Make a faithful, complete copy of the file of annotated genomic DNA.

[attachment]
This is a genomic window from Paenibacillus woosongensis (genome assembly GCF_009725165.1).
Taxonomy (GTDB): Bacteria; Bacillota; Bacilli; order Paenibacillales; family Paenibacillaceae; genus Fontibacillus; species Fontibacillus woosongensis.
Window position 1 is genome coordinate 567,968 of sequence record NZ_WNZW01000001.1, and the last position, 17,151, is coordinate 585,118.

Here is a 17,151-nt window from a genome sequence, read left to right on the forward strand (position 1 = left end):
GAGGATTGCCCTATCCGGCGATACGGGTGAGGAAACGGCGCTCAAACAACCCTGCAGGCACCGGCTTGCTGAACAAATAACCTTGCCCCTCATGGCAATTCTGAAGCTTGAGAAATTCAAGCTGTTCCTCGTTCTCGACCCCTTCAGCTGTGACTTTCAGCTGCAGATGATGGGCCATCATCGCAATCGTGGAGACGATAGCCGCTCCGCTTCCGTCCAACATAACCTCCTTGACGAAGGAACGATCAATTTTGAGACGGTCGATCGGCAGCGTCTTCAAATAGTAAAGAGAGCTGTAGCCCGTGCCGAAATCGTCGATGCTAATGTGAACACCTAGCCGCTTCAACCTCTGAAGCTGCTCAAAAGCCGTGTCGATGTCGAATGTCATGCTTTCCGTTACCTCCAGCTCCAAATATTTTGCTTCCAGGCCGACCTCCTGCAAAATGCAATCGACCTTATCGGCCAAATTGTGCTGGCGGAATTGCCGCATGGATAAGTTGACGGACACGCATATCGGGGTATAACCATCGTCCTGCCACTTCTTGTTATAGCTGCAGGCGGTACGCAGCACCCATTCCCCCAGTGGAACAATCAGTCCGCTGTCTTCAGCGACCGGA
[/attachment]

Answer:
This is a genomic window from Paenibacillus woosongensis (genome assembly GCF_009725165.1).
Taxonomy (GTDB): Bacteria; Bacillota; Bacilli; order Paenibacillales; family Paenibacillaceae; genus Fontibacillus; species Fontibacillus woosongensis.
Window position 1 is genome coordinate 567,968 of sequence record NZ_WNZW01000001.1, and the last position, 17,151, is coordinate 585,118.

Here is a 17,151-nt window from a genome sequence, read left to right on the forward strand (position 1 = left end):
GAGGATTGCCCTATCCGGCGATACGGGTGAGGAAACGGCGCTCAAACAACCCTGCAGGCACCGGCTTGCTGAACAAATAACCTTGCCCCTCATGGCAATTCTGAAGCTTGAGAAATTCAAGCTGTTCCTCGTTCTCGACCCCTTCAGCTGTGACTTTCAGCTGCAGATGATGGGCCATCATCGCAATCGTGGAGACGATAGCCGCTCCGCTTCCGTCCAACATAACCTCCTTGACGAAGGAACGATCAATTTTGAGACGGTCGATCGGCAGCGTCTTCAAATAGTAAAGAGAGCTGTAGCCCGTGCCGAAATCGTCGATGCTAATGTGAACACCTAGCCGCTTCAACCTCTGAAGCTGCTCAAAAGCCGTGTCGATGTCGAATGTCATGCTTTCCGTTACCTCCAGCTCCAAATATTTTGCTTCCAGGCCGACCTCCTGCAAAATGCAATCGACCTTATCGGCCAAATTGTGCTGGCGGAATTGCCGCATGGATAAGTTGACGGACACGCATATCGGGGTATAACCATCGTCCTGCCACTTCTTGTTATAGCTGCAGGCGGTACGCAGCACCCATTCCCCCAGTGGAACAATCAGTCCGCTGTCTTCAGCGACCGGA